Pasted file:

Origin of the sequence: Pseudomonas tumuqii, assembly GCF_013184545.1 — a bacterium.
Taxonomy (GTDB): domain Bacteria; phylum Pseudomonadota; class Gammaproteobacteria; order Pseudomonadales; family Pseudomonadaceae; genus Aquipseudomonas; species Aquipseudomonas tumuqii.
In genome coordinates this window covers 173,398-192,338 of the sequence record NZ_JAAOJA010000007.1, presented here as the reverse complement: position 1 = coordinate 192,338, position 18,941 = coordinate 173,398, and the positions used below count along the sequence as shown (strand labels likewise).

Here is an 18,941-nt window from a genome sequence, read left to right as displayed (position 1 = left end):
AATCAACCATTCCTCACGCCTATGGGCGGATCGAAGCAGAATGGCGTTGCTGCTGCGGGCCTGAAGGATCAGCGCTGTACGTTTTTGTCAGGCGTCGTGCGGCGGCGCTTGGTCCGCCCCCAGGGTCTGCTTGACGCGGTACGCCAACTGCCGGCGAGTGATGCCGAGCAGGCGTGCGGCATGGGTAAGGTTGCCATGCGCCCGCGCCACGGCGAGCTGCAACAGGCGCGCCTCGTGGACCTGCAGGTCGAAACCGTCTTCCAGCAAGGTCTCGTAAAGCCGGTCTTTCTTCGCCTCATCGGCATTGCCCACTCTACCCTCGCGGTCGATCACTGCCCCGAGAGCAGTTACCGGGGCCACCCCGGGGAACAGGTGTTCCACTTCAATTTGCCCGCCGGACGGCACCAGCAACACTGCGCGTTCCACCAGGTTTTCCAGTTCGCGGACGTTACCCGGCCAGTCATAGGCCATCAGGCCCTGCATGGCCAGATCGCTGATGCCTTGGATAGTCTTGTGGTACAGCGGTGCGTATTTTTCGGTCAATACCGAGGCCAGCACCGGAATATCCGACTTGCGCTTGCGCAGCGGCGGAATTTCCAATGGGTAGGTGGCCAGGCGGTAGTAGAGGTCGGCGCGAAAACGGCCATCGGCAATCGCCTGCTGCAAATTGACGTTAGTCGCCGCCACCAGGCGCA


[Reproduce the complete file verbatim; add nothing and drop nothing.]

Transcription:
Origin of the sequence: Pseudomonas tumuqii, assembly GCF_013184545.1 — a bacterium.
Taxonomy (GTDB): domain Bacteria; phylum Pseudomonadota; class Gammaproteobacteria; order Pseudomonadales; family Pseudomonadaceae; genus Aquipseudomonas; species Aquipseudomonas tumuqii.
In genome coordinates this window covers 173,398-192,338 of the sequence record NZ_JAAOJA010000007.1, presented here as the reverse complement: position 1 = coordinate 192,338, position 18,941 = coordinate 173,398, and the positions used below count along the sequence as shown (strand labels likewise).

Here is an 18,941-nt window from a genome sequence, read left to right as displayed (position 1 = left end):
AATCAACCATTCCTCACGCCTATGGGCGGATCGAAGCAGAATGGCGTTGCTGCTGCGGGCCTGAAGGATCAGCGCTGTACGTTTTTGTCAGGCGTCGTGCGGCGGCGCTTGGTCCGCCCCCAGGGTCTGCTTGACGCGGTACGCCAACTGCCGGCGAGTGATGCCGAGCAGGCGTGCGGCATGGGTAAGGTTGCCATGCGCCCGCGCCACGGCGAGCTGCAACAGGCGCGCCTCGTGGACCTGCAGGTCGAAACCGTCTTCCAGCAAGGTCTCGTAAAGCCGGTCTTTCTTCGCCTCATCGGCATTGCCCACTCTACCCTCGCGGTCGATCACTGCCCCGAGAGCAGTTACCGGGGCCACCCCGGGGAACAGGTGTTCCACTTCAATTTGCCCGCCGGACGGCACCAGCAACACTGCGCGTTCCACCAGGTTTTCCAGTTCGCGGACGTTACCCGGCCAGTCATAGGCCATCAGGCCCTGCATGGCCAGATCGCTGATGCCTTGGATAGTCTTGTGGTACAGCGGTGCGTATTTTTCGGTCAATACCGAGGCCAGCACCGGAATATCCGACTTGCGCTTGCGCAGCGGCGGAATTTCCAATGGGTAGGTGGCCAGGCGGTAGTAGAGGTCGGCGCGAAAACGGCCATCGGCAATCGCCTGCTGCAAATTGACGTTAGTCGCCGCCACCAGGCGCA